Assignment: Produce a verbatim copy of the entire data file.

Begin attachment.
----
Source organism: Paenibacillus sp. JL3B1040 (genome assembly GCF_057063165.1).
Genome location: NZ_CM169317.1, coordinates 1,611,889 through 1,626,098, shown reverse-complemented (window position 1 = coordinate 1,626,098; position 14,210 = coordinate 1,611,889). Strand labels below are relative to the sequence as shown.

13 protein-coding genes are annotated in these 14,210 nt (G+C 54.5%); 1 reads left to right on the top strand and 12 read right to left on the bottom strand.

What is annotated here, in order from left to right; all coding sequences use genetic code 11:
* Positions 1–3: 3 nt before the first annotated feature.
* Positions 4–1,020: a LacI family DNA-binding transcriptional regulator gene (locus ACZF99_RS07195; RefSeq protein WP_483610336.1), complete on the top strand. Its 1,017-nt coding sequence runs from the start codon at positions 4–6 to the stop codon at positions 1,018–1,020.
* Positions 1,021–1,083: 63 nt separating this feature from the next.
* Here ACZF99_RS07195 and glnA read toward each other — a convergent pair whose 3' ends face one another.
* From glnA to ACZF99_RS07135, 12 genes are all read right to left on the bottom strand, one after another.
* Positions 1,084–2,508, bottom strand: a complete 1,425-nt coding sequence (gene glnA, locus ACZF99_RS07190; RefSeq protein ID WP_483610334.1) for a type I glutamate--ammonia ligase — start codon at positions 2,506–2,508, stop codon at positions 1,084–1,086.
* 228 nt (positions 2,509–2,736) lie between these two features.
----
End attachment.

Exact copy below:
Source organism: Paenibacillus sp. JL3B1040 (genome assembly GCF_057063165.1).
Genome location: NZ_CM169317.1, coordinates 1,611,889 through 1,626,098, shown reverse-complemented (window position 1 = coordinate 1,626,098; position 14,210 = coordinate 1,611,889). Strand labels below are relative to the sequence as shown.

13 protein-coding genes are annotated in these 14,210 nt (G+C 54.5%); 1 reads left to right on the top strand and 12 read right to left on the bottom strand.

What is annotated here, in order from left to right; all coding sequences use genetic code 11:
* Positions 1–3: 3 nt before the first annotated feature.
* Positions 4–1,020: a LacI family DNA-binding transcriptional regulator gene (locus ACZF99_RS07195; RefSeq protein WP_483610336.1), complete on the top strand. Its 1,017-nt coding sequence runs from the start codon at positions 4–6 to the stop codon at positions 1,018–1,020.
* Positions 1,021–1,083: 63 nt separating this feature from the next.
* Here ACZF99_RS07195 and glnA read toward each other — a convergent pair whose 3' ends face one another.
* From glnA to ACZF99_RS07135, 12 genes are all read right to left on the bottom strand, one after another.
* Positions 1,084–2,508, bottom strand: a complete 1,425-nt coding sequence (gene glnA, locus ACZF99_RS07190; RefSeq protein ID WP_483610334.1) for a type I glutamate--ammonia ligase — start codon at positions 2,506–2,508, stop codon at positions 1,084–1,086.
* 228 nt (positions 2,509–2,736) lie between these two features.